A couple of weeks ago I started telling you the story about my favorite getaway place in Brazil, the farm, describing my perfect day there. The story was interrupted by a visit to Rio de Janeiro, which automatically switched my inspiration from one magical place to another. Nevertheless, it is finally time for a continuation. Read on to find out what happens when siesta is over and it is right about time for adventure again.
Some time after lunch is the part of the day when it is best to go on longer hikes and explore the farther corners of the farm. Around 4 o’clock, or even later when it is summer, the sun gets lower, the air starts to cool down and physical activity becomes possible again since hearty lunch and scorching sun had made it impossible for a while.
It is not every weekend that we get to go to the farm, so choosing the right activities can be a challenge. There are a number options as to where to go or even which form of transportation to take. We would love to fit them all in just one day if we could. However, a day is not exactly a flexible measure, so you will see soon that the description of my perfect day in the farm is actually a sum of all of them. This is how a perfect afternoon would go:
We might ask Arnaldo, Maria’s husband and also works on the farm, to show us his small and neatly kept vegetable and spice garden. He explains us proudly what is what, how to use and how to take care of each plant. You can find everything from big bushes of basil with strong wooden stalk, funny little cucumbers, cherry tomatoes, pimenta biquinho to lemon grass that smells so soothingly, and much more there. Once Arnaldo showed us how and when to pull out the cassava root and gave us tips on how to cook it. Another time he explained what is this bitter green vegetable that Maria sometimes prepares for lunch and where it comes from.
Or then again, we might go horse riding finding our way between the young mahogany trees on slopes with beautiful views or following paths that take us through the eucalyptus forest. There are two tame horses that, even though quite old, are still somewhat fit for horseback riding – Faisca and Falcão. While Falcão is probably one of the calmest horses you will ever see, it is equally impressive how hard it is to make him pick up the pace even just a little. Do whatever you want; it is Falcão that dictates the rhythm of the ride. Usually he just prefers to follow Faisca within a few meters of distance.
What characterizes Faisca the best; however, is her love for her home pastures and the desire to get back there as soon as possible. Therefore, Faisca is quite reluctant to move further away from her home. Yet when turned in the direction of her loved pastures, she gradually speeds up to the point of magnificently galloping with the wind whistling in your ears and your thighs burning from all the exercise you’re getting from trying to keep yourself firmly in the saddle. That is only if you let her, though. If you decide to hold Faisca back or finally go the other way, she just probably sighs a little in her mind but obeys without protesting.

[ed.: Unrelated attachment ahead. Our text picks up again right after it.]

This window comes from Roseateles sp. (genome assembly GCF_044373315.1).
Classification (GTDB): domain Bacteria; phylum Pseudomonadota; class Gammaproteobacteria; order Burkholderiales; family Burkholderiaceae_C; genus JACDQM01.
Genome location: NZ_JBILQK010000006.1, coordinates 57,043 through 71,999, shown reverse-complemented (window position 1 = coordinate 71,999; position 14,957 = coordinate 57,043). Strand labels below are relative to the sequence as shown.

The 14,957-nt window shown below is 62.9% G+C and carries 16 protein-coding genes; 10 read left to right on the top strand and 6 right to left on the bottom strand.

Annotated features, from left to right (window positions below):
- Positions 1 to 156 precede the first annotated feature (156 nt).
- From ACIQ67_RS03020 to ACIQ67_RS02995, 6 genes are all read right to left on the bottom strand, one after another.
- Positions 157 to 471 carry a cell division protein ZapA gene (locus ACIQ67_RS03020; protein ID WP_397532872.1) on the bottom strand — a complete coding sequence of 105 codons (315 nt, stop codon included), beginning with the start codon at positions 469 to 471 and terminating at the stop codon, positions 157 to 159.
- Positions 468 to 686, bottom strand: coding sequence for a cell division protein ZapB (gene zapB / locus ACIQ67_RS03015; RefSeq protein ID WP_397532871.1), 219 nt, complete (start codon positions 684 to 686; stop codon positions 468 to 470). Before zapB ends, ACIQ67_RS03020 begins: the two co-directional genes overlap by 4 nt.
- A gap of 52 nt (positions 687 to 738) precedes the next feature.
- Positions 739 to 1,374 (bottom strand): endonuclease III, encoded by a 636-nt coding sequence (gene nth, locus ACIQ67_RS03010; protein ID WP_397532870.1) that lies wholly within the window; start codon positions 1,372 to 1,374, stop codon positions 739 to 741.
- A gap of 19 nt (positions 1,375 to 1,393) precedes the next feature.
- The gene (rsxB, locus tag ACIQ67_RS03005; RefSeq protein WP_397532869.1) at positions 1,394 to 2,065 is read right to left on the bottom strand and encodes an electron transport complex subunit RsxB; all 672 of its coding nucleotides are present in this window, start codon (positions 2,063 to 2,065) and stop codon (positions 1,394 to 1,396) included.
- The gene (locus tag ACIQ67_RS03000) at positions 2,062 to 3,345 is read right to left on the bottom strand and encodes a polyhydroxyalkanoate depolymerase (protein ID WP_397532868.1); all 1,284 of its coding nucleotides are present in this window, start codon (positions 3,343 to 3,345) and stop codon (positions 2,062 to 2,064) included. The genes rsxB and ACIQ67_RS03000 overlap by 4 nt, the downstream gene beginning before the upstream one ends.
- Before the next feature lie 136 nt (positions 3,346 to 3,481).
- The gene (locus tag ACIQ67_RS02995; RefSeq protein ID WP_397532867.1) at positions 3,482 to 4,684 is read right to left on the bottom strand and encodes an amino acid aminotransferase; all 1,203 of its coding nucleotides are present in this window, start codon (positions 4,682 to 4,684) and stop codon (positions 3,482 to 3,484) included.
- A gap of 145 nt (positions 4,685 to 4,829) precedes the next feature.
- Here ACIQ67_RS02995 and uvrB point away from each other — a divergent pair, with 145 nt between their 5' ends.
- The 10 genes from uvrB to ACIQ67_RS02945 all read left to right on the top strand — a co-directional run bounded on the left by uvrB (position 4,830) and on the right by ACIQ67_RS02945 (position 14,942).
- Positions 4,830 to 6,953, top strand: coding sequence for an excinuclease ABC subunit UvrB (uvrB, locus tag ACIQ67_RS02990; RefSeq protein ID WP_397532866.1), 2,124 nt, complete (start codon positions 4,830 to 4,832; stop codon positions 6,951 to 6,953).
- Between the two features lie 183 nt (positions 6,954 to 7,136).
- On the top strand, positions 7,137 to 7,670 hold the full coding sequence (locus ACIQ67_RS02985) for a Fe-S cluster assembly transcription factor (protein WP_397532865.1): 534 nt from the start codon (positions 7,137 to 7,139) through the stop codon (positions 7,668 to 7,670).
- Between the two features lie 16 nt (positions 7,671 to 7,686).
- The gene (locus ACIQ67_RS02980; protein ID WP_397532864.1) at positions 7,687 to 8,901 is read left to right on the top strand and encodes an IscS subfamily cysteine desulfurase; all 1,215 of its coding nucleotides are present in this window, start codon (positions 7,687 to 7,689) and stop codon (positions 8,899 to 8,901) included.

Going on horseback is rare though, mostly because of the preparation it requires and because those horses in their golden years have deserved their retirement. We might go for a walk instead and spot all kinds of different birds and animals on our way, like capybaras or burrowing owls. We have come across the footprint of a jaguar a couple of times, yet we have never actually seen one on farm grounds.
There is an incredible variety of bird species demonstrating their beauty. Most of them singing loud in a haste of getting over with the last preparations for the day before the sun goes down. I have to admit that I can recognize just a very small number of them. One of the most entertaining ones is Seriema, however, that when chased, interestingly can only follow a straight line and, thus continues running in right front of you until you get tired and stop or the path makes a curve. Quite different from what a hare would do.
The farm hare and Don Ferdinand go way back. There is a hare (at least one, maybe more) that lives close to the farm and suddenly jumps out on many of our walks close to the Mahogany trees. One fine day Don Ferdinand decided that he would catch the hare and cook it for dinner and even bet on it with his cousin. Since that day it has been the hare that has been toying with us.
He might suddenly jump out from a bush right next to us and then disappear again in quick zigzags. We stay looking for him for a while with no apparent success and just when we are about to give up, he jumps out again close by and runs away in zig zags again, yet never goes too far. I am beginning to suspect that the chase might actually be more entertaining to the hare than it is to us. The fact is, we have never gotten as close as to be even able to point the arrow at him.